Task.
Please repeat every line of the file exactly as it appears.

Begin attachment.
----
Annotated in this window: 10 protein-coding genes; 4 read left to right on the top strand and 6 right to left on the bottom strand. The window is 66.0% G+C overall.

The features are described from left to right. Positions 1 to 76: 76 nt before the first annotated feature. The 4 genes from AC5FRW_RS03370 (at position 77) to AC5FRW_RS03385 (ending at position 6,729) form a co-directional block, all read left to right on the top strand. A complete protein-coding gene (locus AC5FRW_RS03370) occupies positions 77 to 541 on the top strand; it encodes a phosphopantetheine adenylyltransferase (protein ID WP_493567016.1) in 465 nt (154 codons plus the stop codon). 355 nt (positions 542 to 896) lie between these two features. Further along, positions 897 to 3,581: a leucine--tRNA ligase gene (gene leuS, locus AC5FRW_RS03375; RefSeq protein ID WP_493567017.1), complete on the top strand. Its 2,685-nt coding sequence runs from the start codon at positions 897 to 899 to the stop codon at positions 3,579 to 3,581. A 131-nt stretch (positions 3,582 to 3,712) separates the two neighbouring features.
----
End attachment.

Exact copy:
Annotated in this window: 10 protein-coding genes; 4 read left to right on the top strand and 6 right to left on the bottom strand. The window is 66.0% G+C overall.

The features are described from left to right. Positions 1 to 76: 76 nt before the first annotated feature. The 4 genes from AC5FRW_RS03370 (at position 77) to AC5FRW_RS03385 (ending at position 6,729) form a co-directional block, all read left to right on the top strand. A complete protein-coding gene (locus AC5FRW_RS03370) occupies positions 77 to 541 on the top strand; it encodes a phosphopantetheine adenylyltransferase (protein ID WP_493567016.1) in 465 nt (154 codons plus the stop codon). 355 nt (positions 542 to 896) lie between these two features. Further along, positions 897 to 3,581: a leucine--tRNA ligase gene (gene leuS, locus AC5FRW_RS03375; RefSeq protein ID WP_493567017.1), complete on the top strand. Its 2,685-nt coding sequence runs from the start codon at positions 897 to 899 to the stop codon at positions 3,579 to 3,581. A 131-nt stretch (positions 3,582 to 3,712) separates the two neighbouring features.